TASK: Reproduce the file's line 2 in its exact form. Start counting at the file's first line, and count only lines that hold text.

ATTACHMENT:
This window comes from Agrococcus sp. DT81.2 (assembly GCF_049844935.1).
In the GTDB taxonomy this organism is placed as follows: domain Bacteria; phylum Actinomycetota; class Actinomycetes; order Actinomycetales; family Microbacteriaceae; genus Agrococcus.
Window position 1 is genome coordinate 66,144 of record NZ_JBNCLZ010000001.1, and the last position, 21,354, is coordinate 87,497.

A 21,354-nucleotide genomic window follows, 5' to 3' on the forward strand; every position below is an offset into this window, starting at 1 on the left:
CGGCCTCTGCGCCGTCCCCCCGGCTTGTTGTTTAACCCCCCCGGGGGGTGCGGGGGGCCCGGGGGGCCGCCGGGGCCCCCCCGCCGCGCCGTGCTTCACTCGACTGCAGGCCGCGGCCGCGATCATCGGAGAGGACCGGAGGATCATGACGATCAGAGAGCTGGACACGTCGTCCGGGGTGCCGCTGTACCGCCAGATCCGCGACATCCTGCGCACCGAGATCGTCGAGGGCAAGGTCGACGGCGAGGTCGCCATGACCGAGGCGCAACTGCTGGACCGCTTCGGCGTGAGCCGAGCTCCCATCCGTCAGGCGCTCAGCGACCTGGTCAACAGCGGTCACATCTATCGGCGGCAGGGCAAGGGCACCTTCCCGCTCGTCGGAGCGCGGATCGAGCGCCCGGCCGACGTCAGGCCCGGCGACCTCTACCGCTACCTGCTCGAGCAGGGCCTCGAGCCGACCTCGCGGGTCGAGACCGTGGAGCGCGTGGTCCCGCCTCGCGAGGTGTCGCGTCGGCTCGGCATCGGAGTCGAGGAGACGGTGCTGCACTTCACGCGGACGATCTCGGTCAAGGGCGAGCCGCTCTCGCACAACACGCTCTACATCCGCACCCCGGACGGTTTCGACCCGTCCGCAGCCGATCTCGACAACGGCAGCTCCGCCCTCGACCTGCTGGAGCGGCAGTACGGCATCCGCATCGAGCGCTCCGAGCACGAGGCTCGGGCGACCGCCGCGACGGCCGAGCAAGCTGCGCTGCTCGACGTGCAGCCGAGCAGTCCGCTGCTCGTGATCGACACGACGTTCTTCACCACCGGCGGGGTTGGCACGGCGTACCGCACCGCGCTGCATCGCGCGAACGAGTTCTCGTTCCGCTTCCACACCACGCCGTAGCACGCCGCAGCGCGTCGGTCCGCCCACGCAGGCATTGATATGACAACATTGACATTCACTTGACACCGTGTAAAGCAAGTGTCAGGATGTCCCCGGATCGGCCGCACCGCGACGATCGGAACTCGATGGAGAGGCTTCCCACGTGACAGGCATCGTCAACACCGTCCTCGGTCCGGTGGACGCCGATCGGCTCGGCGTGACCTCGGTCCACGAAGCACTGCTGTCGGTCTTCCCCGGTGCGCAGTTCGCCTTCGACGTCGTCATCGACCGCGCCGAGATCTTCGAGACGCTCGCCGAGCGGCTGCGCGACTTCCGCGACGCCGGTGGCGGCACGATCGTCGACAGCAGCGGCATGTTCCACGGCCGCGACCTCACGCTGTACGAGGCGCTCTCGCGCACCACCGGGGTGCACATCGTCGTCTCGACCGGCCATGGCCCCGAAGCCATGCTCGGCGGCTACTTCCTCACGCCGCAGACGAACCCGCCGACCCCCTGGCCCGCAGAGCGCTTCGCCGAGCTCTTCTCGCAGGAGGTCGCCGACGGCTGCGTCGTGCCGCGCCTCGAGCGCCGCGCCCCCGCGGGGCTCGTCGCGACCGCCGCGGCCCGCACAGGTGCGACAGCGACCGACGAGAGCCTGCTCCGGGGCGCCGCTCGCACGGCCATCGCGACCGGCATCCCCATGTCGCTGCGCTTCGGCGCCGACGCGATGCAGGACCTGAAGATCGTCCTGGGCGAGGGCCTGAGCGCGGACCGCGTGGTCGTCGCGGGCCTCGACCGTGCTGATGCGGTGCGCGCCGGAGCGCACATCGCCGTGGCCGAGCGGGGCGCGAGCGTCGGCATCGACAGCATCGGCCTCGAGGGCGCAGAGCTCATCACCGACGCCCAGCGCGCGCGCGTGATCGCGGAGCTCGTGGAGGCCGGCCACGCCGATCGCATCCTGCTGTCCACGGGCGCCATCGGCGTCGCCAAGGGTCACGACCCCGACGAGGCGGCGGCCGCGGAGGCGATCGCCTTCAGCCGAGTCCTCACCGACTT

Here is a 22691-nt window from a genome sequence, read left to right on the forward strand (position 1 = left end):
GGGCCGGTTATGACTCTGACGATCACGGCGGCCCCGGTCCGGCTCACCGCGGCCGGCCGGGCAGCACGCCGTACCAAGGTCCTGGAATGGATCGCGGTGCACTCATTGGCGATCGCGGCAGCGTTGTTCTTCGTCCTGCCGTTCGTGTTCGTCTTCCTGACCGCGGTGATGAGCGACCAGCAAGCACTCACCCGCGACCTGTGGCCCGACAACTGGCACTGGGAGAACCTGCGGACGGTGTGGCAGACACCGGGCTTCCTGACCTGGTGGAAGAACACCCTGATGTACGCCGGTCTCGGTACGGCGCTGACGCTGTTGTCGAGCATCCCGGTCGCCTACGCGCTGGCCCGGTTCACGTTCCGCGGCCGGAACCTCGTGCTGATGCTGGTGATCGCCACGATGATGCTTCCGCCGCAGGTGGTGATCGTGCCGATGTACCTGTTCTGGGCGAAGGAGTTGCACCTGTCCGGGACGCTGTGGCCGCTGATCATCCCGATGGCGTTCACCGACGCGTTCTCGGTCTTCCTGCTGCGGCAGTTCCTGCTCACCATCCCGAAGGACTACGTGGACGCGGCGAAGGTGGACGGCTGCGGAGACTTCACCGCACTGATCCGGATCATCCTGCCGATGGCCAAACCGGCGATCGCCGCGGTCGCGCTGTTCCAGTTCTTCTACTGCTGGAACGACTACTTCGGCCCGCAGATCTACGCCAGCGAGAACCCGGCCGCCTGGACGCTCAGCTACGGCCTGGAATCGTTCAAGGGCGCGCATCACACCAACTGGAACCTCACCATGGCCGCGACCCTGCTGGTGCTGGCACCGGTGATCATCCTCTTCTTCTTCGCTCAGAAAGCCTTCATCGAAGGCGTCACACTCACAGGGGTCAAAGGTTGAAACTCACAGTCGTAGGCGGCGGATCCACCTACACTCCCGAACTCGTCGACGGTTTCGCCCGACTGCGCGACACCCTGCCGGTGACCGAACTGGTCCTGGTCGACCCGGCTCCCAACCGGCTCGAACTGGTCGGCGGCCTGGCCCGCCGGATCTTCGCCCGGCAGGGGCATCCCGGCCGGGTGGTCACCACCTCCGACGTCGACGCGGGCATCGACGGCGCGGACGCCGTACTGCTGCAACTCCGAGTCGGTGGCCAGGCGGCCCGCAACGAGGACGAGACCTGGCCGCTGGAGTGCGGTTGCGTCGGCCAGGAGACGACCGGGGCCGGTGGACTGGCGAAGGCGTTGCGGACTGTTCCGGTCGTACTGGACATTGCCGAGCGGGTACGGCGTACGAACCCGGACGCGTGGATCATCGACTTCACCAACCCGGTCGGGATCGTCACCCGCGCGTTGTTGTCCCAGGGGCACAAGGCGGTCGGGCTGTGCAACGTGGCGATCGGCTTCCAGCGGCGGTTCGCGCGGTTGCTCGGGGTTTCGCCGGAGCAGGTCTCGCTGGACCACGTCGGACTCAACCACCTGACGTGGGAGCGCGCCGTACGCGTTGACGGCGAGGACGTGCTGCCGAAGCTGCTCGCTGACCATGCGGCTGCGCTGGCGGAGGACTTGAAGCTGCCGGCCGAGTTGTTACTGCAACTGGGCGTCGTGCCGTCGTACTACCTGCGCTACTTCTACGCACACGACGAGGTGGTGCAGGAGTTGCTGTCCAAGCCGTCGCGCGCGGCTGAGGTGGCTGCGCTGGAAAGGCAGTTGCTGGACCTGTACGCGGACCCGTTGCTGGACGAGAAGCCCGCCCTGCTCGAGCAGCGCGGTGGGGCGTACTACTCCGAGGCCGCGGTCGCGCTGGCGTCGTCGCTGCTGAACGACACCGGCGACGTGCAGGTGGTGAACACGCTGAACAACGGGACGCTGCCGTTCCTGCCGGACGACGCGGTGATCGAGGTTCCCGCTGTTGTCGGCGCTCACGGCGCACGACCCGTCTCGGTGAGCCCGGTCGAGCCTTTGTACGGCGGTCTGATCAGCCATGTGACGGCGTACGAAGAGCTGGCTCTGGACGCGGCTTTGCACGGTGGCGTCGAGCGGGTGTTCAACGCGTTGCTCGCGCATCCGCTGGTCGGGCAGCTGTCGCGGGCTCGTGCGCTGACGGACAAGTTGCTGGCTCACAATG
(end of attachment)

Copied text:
In the GTDB taxonomy this organism is placed as follows: domain Bacteria; phylum Actinomycetota; class Actinomycetes; order Actinomycetales; family Microbacteriaceae; genus Agrococcus.